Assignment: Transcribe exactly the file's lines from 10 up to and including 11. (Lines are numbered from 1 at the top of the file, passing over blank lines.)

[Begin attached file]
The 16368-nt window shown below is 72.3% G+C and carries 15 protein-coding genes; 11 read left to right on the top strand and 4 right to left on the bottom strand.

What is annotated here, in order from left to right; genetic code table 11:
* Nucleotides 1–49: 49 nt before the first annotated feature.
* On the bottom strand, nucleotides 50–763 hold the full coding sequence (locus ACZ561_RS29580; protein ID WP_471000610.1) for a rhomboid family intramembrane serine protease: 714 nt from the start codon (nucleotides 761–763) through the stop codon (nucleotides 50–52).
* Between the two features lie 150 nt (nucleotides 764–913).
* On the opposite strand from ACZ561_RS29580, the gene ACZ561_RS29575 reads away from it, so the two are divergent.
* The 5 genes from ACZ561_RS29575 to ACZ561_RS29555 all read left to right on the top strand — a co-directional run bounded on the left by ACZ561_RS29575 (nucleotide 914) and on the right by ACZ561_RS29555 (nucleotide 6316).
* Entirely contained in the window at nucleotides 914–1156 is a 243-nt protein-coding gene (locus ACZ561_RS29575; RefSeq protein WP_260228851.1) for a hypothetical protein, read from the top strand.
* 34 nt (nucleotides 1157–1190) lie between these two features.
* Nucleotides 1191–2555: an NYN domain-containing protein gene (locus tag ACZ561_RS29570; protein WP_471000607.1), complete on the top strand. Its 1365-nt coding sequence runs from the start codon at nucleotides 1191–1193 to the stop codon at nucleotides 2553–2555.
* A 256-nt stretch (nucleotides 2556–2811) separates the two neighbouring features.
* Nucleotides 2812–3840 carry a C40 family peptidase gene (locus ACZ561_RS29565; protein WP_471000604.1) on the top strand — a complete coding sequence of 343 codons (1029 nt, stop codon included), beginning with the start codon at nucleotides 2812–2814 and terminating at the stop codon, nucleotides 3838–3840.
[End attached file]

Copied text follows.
* Nucleotides 1191–2555: an NYN domain-containing protein gene (locus tag ACZ561_RS29570; protein WP_471000607.1), complete on the top strand. Its 1365-nt coding sequence runs from the start codon at nucleotides 1191–1193 to the stop codon at nucleotides 2553–2555.
* A 256-nt stretch (nucleotides 2556–2811) separates the two neighbouring features.